Cuba's natural treasures, including pristine regions and excellent beaches, exuberant vegetation and endemic fauna, are one of the most attractive options for thousands of foreign vacationers who visit the Caribbean Island every year.
In western Cuba, where the Viñales Valley stands out for its natural beauty, the Zapata Peninsula, in Matanzas province, is an essential element in the region's tourist development.
Experts say that the Zapata Peninsula is one of the largest swamps in the insular Caribbean, covering an area of 5,000 square kilometers of forests, swamps, lagoons and canals.
The region's exuberant flora, with more than 900 autochthonous species, including 115 native to Cuba, is complemented by 160 species of birds and 12 species of mammals, amphibians and reptiles, especially crocodiles.
White-sand beaches of crystal-clear water, exotic forests, rivers, lakes, flooded caverns, natural pools, pristine regions and swamp savannahs are a safe haven for 30 percent of Cuba's autochthonous fauna.
However, the Zapata Peninsula is also a stronghold for tourism in Cuba, offering programs that combine such tourist modalities as nature, ecotourism and adventure.
The region's tourist infrastructure includes the Playa Girón Hotel, which offers all-inclusive tourist packages with national food and drinks.
Other attractions are Salinas de Bidos (Bidos' Saltmine), where naturalists can watch up to 165 species of birds in winter, and Cueva de los Peces (Cave of Fish), the largest flooded cavern in the Cuban archipelago, an ideal place to practice cave diving.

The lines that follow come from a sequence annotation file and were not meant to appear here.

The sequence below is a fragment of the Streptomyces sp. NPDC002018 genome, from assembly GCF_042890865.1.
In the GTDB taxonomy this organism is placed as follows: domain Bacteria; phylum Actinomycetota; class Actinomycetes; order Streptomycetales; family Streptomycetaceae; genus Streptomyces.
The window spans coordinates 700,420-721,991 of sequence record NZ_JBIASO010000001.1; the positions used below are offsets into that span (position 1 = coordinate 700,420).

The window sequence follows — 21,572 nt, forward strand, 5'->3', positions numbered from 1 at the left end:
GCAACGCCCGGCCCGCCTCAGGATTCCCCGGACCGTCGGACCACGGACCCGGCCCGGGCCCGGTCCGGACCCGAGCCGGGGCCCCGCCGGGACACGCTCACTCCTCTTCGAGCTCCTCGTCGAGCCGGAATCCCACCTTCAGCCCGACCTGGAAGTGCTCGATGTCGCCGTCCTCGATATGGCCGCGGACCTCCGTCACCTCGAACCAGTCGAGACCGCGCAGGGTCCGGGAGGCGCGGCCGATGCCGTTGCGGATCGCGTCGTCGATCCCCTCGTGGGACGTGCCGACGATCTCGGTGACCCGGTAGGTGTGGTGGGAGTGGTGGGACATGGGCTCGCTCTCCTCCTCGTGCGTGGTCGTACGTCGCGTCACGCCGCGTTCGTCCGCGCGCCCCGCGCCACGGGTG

The Zapata Swamp holds one of the largest crocodile breeding farms in Cuba and the Caribbean region, with nearly 15,000 specimens.
Also in the Zapata Swamp is Laguna del Tesoro (Treasury Lagoon), a natural reservoir that covers 900 hectares and is four meters deep, inhabited by the golden trout, highly coveted by anglers.
Ecotourism enthusiasts can walk along La Salina and Santo Tomás trails, which are highly demanded by bird-watchers.
Cuban cuisine is the main course in Caleta Buena, where corsairs and pirates arrived centuries ago and where visitors can enjoy its crystal-clear water and large variety of fish.
Last but not least is the Fiesta Campesina farm, famous among tourists for its Cuban coffee, served in a clay "jícara" (a typical container used in Cuba's countryside) with a piece of sugarcane.